He spent a lot of time in the early stages setting the expectations and making it clear that this was a long-term change project. While some quick results might be seen for some students and staff, it would take time to see whole-school change. Communicating these expectations also helped create clear milestones for everyone involved: permission to pause and assess progress, and to change course if needed.

Giving it the best chance to succeed

Create a leadership environment and school climate that is conducive to good implementation.

Gardening offers some useful analogies for implementation science. Just as fertile ground can mean all the difference between oasis and barren wasteland, a school climate and culture that are conducive to learning and change gives implementation the best chance to succeed.

Borton knew from the outset that while his school had a trusting culture where teachers and support staff were generally receptive to taking risks, staff wouldn’t persevere with the change if they weren’t seeing direct benefits for students. He helped cultivate and support the school’s appetite to stay the course by creating agreement scales that enabled teachers to periodically rate and express their agreement to using a new practice (see Implementation Activities – Monitoring, in Figure 2 below).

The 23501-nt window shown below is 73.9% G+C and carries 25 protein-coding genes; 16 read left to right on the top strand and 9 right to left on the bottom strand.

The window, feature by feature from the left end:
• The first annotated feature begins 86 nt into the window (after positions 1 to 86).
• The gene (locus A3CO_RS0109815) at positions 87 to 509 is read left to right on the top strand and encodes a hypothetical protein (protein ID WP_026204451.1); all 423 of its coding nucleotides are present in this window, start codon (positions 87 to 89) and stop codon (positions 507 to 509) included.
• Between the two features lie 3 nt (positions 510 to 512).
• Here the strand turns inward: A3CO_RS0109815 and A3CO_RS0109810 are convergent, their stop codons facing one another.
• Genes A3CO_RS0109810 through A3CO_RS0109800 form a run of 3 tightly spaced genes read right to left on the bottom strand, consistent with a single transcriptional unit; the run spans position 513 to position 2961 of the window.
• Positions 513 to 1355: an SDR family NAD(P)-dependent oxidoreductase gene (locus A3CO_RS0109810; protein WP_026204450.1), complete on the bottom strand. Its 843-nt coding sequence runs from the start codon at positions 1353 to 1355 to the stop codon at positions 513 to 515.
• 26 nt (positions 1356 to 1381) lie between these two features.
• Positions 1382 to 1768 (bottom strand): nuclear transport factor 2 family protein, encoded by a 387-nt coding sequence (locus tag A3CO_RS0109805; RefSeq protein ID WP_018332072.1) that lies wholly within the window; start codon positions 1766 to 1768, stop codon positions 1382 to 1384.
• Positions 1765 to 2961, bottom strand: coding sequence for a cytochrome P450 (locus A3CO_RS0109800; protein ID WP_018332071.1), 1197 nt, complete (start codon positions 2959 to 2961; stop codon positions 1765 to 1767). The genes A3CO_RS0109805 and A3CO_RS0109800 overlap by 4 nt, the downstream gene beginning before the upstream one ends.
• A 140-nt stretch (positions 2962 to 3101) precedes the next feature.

Continually assessing how staff were experiencing the changes enabled reinforcement of an open and transparent leadership approach. This extended to school leaders maintaining a visible and active presence working alongside classroom teachers, to model a culture of support and development, rather than making judgements about performance.

The new staffroom at Macgregor Primary School

Click here for a larger version of this image.

Figure 2: Implementation plan developed from a case study of Richardson Primary School (Sharples et al., 2019).

Starting with your own context

Define the problem you want to solve and identify appropriate programs or practices to implement.

In implementing change in a school, it’s imperative not to deliver a solution looking for a problem (Cain, 2019). Always start with your school, student and staff needs, and ask what evidence might offer to help you improve (Roberts-Hull & Vaughan, 2017).

At Richardson Primary School, Borton and his leadership team identified significantly low levels of achievement in both reading and writing. The leadership team were looking at an early intervention model, given that students were arriving in their first year of school already disadvantaged and many with significant developmental delays. The need for a whole school approach was clear, but it was the school’s teacher-led feedback group that reviewed the research on effective feedback and formative assessment and recommended the approaches they would use to get students back on track.

Ensuring a smooth implementation